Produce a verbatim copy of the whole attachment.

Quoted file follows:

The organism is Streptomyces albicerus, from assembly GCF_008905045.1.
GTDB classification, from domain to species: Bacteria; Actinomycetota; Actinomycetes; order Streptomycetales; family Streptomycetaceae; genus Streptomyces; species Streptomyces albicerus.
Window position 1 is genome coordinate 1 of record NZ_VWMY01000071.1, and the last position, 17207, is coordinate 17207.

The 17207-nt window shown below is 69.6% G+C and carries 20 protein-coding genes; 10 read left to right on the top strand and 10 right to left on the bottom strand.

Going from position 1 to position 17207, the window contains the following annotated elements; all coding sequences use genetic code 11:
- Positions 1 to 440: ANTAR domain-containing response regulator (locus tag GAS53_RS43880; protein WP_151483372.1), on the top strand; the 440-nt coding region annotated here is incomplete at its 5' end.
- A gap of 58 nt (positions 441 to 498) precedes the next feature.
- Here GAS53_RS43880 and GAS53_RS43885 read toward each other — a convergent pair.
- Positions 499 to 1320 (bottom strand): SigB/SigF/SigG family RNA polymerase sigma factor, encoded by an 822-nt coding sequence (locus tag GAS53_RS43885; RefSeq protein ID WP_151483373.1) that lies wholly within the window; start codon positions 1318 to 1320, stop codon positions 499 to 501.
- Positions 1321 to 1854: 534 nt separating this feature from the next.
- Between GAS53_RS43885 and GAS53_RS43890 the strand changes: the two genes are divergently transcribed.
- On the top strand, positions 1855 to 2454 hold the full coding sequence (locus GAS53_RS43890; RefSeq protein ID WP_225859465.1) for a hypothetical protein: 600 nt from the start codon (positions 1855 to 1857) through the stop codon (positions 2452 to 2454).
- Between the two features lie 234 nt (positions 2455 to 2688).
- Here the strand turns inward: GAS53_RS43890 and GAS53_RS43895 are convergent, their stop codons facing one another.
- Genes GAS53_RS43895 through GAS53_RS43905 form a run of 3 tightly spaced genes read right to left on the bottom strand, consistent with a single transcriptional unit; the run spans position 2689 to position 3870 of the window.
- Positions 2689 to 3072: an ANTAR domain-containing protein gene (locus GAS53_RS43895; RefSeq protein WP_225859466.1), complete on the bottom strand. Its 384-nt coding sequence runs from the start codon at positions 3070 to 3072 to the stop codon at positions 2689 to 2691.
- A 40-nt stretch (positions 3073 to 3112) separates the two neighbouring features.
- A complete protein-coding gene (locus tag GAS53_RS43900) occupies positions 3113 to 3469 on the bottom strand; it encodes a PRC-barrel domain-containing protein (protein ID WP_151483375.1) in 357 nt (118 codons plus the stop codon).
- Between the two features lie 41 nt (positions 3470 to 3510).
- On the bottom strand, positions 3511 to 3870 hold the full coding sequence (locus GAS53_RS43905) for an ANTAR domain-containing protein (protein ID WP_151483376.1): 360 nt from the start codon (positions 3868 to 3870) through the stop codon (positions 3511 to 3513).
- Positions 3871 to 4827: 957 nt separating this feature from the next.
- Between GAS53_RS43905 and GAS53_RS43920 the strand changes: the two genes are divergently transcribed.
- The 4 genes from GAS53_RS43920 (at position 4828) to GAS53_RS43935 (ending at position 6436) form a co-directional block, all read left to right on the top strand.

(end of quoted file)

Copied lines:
The organism is Streptomyces albicerus, from assembly GCF_008905045.1.
GTDB classification, from domain to species: Bacteria; Actinomycetota; Actinomycetes; order Streptomycetales; family Streptomycetaceae; genus Streptomyces; species Streptomyces albicerus.
Window position 1 is genome coordinate 1 of record NZ_VWMY01000071.1, and the last position, 17207, is coordinate 17207.

The 17207-nt window shown below is 69.6% G+C and carries 20 protein-coding genes; 10 read left to right on the top strand and 10 right to left on the bottom strand.

Going from position 1 to position 17207, the window contains the following annotated elements; all coding sequences use genetic code 11:
- Positions 1 to 440: ANTAR domain-containing response regulator (locus tag GAS53_RS43880; protein WP_151483372.1), on the top strand; the 440-nt coding region annotated here is incomplete at its 5' end.
- A gap of 58 nt (positions 441 to 498) precedes the next feature.
- Here GAS53_RS43880 and GAS53_RS43885 read toward each other — a convergent pair.
- Positions 499 to 1320 (bottom strand): SigB/SigF/SigG family RNA polymerase sigma factor, encoded by an 822-nt coding sequence (locus tag GAS53_RS43885; RefSeq protein ID WP_151483373.1) that lies wholly within the window; start codon positions 1318 to 1320, stop codon positions 499 to 501.
- Positions 1321 to 1854: 534 nt separating this feature from the next.
- Between GAS53_RS43885 and GAS53_RS43890 the strand changes: the two genes are divergently transcribed.
- On the top strand, positions 1855 to 2454 hold the full coding sequence (locus GAS53_RS43890; RefSeq protein ID WP_225859465.1) for a hypothetical protein: 600 nt from the start codon (positions 1855 to 1857) through the stop codon (positions 2452 to 2454).
- Between the two features lie 234 nt (positions 2455 to 2688).
- Here the strand turns inward: GAS53_RS43890 and GAS53_RS43895 are convergent, their stop codons facing one another.
- Genes GAS53_RS43895 through GAS53_RS43905 form a run of 3 tightly spaced genes read right to left on the bottom strand, consistent with a single transcriptional unit; the run spans position 2689 to position 3870 of the window.
- Positions 2689 to 3072: an ANTAR domain-containing protein gene (locus GAS53_RS43895; RefSeq protein WP_225859466.1), complete on the bottom strand. Its 384-nt coding sequence runs from the start codon at positions 3070 to 3072 to the stop codon at positions 2689 to 2691.
- A 40-nt stretch (positions 3073 to 3112) separates the two neighbouring features.
- A complete protein-coding gene (locus tag GAS53_RS43900) occupies positions 3113 to 3469 on the bottom strand; it encodes a PRC-barrel domain-containing protein (protein ID WP_151483375.1) in 357 nt (118 codons plus the stop codon).
- Between the two features lie 41 nt (positions 3470 to 3510).
- On the bottom strand, positions 3511 to 3870 hold the full coding sequence (locus GAS53_RS43905) for an ANTAR domain-containing protein (protein ID WP_151483376.1): 360 nt from the start codon (positions 3868 to 3870) through the stop codon (positions 3511 to 3513).
- Positions 3871 to 4827: 957 nt separating this feature from the next.
- Between GAS53_RS43905 and GAS53_RS43920 the strand changes: the two genes are divergently transcribed.
- The 4 genes from GAS53_RS43920 (at position 4828) to GAS53_RS43935 (ending at position 6436) form a co-directional block, all read left to right on the top strand.